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Let’s talk about body language

Last updated on March 9, 2019

By Katelyn Marshall

Join Pioneer Prevention at Volunteer State Community College for a discussion about healthy body image with guest speaker, Mackenzie Fox from Tennessee Voices for Children to speak to students about Body Image and Healthy Eating at Wood Campus center in the Mary Cole Nichols Dining Room B Feb. 28 from 2p.m. – 3 p.m., according to Vol State’s website.

“How we perceive ourselves physically has so much to do with our self-esteem,” said assistant professor at Vol State Kendal Joy Shriver, who has previously worked for Sumner Regional Medical Center in Gallatin as a Wellness and Exercise Specialist for 22 years. She also worked at Sumner Healthplex and Sumner Station Fitness Center.

Shriver mentioned that she does not think that there is such thing called a “normal” body image. “A lot of little girls may think ‘Barbie’ is normal, but we know it is not. Body image is an individual thing, but highly influenced by our ‘ideal images’ through TV, movies, and what society claims is a beautiful body image.”

body-languageIn explaining how people can improve body image, she said that, “genetics is an important component, of course, but we can improve our body image as much as we can by proper nutrition, sleep, fashion, and of course, exercise. When we have done what we can to improve our bodies—I want to tell (especially young girls), be who you are and be proud.”

Shriver adds that people can be too confident or not confident enough in their body image. “For young people in particular, that unfortunately has a lot to do with peer pressure. Hopefully health is the most important and it should be our first priority, but of course, we want to fit in and be liked. Body image has a lot to do with that.”

Pertaining to eating when you are not hungry, “food is fuel. We have to feed our bodies. Food stimulates our metabolism so in order to burn calories for energy, we have to eat calories. Generally, our problem is that we eat too much high caloric and unhealthy foods, so weight gain becomes a problem,” Shriver said.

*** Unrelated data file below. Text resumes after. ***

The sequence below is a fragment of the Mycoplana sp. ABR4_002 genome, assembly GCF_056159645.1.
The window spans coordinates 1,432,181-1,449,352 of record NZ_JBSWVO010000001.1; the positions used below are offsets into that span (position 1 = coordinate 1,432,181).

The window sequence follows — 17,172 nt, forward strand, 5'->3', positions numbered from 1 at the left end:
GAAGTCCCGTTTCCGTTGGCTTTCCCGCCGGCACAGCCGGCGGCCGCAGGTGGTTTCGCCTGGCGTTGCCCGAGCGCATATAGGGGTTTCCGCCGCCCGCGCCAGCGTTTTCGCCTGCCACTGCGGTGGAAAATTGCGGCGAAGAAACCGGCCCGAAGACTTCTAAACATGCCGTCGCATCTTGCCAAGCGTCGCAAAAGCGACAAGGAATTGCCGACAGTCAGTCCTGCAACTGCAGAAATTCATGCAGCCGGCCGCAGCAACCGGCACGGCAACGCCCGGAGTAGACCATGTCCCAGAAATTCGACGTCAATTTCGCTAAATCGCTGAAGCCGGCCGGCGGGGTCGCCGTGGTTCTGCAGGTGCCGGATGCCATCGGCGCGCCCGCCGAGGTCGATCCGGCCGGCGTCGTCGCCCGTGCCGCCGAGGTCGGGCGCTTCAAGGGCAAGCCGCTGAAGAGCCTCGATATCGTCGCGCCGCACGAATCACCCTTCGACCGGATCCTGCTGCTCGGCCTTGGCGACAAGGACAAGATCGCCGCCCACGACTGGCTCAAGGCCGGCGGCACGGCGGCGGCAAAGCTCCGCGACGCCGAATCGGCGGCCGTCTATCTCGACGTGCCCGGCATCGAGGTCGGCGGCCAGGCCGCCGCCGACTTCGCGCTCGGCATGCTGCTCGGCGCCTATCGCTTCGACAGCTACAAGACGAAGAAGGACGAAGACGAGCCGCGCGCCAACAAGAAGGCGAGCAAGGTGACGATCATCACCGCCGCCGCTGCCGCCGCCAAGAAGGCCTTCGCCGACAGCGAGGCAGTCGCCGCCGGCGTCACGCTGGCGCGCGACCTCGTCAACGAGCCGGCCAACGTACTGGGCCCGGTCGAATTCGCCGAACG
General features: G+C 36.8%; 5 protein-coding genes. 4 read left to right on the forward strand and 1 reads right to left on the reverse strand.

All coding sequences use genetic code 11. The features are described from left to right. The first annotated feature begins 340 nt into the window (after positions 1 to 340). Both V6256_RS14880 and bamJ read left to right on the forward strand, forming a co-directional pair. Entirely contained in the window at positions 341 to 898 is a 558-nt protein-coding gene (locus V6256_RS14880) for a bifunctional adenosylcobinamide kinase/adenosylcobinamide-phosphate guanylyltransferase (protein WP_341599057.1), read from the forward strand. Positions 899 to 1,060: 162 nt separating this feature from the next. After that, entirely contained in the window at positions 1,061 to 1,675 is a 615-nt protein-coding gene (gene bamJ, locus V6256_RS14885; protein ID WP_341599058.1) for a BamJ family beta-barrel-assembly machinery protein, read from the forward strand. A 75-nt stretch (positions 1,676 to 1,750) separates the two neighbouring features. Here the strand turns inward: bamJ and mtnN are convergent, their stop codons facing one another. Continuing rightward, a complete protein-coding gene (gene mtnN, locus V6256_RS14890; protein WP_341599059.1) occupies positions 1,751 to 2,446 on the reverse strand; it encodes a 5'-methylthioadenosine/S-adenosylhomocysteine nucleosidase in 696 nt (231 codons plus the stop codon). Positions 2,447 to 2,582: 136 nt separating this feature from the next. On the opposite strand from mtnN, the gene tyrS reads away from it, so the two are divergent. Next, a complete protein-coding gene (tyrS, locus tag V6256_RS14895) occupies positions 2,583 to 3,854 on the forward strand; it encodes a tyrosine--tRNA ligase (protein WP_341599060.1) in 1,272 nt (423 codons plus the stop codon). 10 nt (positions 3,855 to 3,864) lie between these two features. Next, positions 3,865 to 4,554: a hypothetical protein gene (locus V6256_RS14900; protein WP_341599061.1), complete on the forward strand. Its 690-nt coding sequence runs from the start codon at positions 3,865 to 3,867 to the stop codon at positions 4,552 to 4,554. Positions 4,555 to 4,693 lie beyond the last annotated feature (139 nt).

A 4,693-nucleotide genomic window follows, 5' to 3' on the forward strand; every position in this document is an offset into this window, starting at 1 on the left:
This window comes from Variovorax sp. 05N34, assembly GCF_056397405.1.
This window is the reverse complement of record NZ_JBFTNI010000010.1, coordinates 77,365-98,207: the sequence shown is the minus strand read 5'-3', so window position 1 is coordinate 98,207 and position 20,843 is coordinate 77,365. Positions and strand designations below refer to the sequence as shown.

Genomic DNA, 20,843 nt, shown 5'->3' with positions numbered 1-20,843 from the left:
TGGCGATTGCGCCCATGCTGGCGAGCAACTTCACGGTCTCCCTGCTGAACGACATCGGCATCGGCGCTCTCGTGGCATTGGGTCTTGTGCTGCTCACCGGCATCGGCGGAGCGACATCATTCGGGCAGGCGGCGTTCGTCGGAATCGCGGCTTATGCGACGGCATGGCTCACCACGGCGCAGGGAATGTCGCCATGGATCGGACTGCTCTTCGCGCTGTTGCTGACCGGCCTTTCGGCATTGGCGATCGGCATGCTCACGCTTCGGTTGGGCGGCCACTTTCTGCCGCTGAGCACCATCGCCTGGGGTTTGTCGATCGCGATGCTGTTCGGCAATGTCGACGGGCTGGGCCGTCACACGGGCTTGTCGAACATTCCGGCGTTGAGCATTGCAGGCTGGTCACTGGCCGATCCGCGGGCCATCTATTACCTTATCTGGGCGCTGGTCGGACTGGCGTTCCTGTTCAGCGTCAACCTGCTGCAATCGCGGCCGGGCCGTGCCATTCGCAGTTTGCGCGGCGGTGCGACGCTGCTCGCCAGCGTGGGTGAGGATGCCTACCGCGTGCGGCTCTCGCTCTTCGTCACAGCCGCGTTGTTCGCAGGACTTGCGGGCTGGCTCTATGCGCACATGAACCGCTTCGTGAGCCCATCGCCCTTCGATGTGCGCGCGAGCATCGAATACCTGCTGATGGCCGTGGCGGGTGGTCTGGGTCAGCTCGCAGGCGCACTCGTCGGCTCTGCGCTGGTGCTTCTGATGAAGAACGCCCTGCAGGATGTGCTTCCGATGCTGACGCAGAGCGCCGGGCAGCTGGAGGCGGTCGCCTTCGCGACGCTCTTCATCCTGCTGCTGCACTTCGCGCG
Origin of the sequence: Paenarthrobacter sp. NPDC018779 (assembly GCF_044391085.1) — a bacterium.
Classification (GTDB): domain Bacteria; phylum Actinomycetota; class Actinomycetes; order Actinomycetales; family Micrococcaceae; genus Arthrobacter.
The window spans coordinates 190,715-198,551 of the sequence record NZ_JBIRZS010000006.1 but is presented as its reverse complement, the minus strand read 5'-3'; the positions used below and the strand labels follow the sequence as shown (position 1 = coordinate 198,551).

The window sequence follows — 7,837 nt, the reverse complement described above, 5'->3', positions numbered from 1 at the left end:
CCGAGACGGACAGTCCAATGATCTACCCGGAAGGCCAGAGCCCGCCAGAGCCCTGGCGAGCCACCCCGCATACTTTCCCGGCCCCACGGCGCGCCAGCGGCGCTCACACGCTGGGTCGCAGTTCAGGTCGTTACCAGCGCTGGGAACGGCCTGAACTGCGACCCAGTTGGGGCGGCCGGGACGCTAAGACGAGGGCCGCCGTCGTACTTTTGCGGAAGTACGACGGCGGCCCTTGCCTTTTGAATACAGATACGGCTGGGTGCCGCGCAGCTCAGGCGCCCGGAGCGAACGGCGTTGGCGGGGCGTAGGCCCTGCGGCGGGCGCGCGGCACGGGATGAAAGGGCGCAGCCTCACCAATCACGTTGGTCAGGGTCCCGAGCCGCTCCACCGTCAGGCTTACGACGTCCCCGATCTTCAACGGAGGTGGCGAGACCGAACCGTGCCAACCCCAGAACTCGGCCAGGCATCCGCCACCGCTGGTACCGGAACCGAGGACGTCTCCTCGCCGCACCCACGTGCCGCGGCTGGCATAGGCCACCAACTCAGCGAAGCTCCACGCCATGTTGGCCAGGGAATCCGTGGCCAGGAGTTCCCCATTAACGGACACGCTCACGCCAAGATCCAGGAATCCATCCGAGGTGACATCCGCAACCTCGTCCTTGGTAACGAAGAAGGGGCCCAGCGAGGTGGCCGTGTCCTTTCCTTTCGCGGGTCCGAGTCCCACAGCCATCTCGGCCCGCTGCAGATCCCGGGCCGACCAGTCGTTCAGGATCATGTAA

When it comes to who worries most about body image, Shriver stated, “females, I think. Females think they have to look a certain way, weight, color of hair, and etc. to be loved and appreciated, especially by the opposite sex. I think that’s changing, hopefully.”

She advised that for someone with poor body image, “do as much as you can with what you have. Good diet and exercise can enhance the body image so much, along with flattering fashion for your body type.”

Shriver added, “I think the whole movie, fashion, and model industry has a tremendous impact on how we see ourselves and how we want to be seen.”

“We have been given a fantastic gift in our body. We may not always like the way it looks, but it’s ours and if we care for it, it does wonderful things for us,” Shriver said as her quote to the world pertaining to body image.

Sarah Payne, MS, RDN, LDN, adjunct associate professor in health at Vol State explained, “Dietitians are about food, really. That’s why I became a dietician. I really enjoy food. We help people eat well. People who have body issues problems may benefit from a dietician helping them eat well, but they would also see a licensed professional counsel or therapist about the mental side of the body image issue. The mental side is out of my scope of practice. There is a great resource we have in our area, and that website is”

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